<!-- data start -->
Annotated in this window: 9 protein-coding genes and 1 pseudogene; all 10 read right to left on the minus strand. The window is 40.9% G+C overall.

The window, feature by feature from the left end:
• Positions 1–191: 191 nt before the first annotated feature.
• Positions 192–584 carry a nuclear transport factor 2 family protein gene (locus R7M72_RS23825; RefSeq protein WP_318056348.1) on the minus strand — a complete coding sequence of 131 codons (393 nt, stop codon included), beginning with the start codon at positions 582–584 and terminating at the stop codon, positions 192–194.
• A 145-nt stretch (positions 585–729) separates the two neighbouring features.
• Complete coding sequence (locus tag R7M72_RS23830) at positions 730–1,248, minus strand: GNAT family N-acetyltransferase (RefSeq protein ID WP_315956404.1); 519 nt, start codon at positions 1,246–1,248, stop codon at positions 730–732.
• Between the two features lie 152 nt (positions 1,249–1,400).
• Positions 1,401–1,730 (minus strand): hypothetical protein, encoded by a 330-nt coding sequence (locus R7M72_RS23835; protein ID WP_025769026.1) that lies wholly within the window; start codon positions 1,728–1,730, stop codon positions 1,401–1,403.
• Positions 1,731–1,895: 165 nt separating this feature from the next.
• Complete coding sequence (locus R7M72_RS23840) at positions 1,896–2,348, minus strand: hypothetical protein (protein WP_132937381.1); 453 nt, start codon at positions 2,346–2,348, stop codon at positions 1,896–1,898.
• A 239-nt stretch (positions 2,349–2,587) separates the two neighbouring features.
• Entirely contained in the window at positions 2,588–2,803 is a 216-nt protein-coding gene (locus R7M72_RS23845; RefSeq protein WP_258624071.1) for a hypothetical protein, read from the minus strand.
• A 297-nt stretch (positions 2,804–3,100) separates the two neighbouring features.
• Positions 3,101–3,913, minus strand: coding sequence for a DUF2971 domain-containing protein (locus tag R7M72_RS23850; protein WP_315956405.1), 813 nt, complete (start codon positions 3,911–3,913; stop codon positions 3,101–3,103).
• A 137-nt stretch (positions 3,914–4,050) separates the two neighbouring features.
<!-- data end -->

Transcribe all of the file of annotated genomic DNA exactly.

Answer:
Annotated in this window: 9 protein-coding genes and 1 pseudogene; all 10 read right to left on the minus strand. The window is 40.9% G+C overall.

The window, feature by feature from the left end:
• Positions 1–191: 191 nt before the first annotated feature.
• Positions 192–584 carry a nuclear transport factor 2 family protein gene (locus R7M72_RS23825; RefSeq protein WP_318056348.1) on the minus strand — a complete coding sequence of 131 codons (393 nt, stop codon included), beginning with the start codon at positions 582–584 and terminating at the stop codon, positions 192–194.
• A 145-nt stretch (positions 585–729) separates the two neighbouring features.
• Complete coding sequence (locus tag R7M72_RS23830) at positions 730–1,248, minus strand: GNAT family N-acetyltransferase (RefSeq protein ID WP_315956404.1); 519 nt, start codon at positions 1,246–1,248, stop codon at positions 730–732.
• Between the two features lie 152 nt (positions 1,249–1,400).
• Positions 1,401–1,730 (minus strand): hypothetical protein, encoded by a 330-nt coding sequence (locus R7M72_RS23835; protein ID WP_025769026.1) that lies wholly within the window; start codon positions 1,728–1,730, stop codon positions 1,401–1,403.
• Positions 1,731–1,895: 165 nt separating this feature from the next.
• Complete coding sequence (locus R7M72_RS23840) at positions 1,896–2,348, minus strand: hypothetical protein (protein WP_132937381.1); 453 nt, start codon at positions 2,346–2,348, stop codon at positions 1,896–1,898.
• A 239-nt stretch (positions 2,349–2,587) separates the two neighbouring features.
• Entirely contained in the window at positions 2,588–2,803 is a 216-nt protein-coding gene (locus R7M72_RS23845; RefSeq protein WP_258624071.1) for a hypothetical protein, read from the minus strand.
• A 297-nt stretch (positions 2,804–3,100) separates the two neighbouring features.
• Positions 3,101–3,913, minus strand: coding sequence for a DUF2971 domain-containing protein (locus tag R7M72_RS23850; protein WP_315956405.1), 813 nt, complete (start codon positions 3,911–3,913; stop codon positions 3,101–3,103).
• A 137-nt stretch (positions 3,914–4,050) separates the two neighbouring features.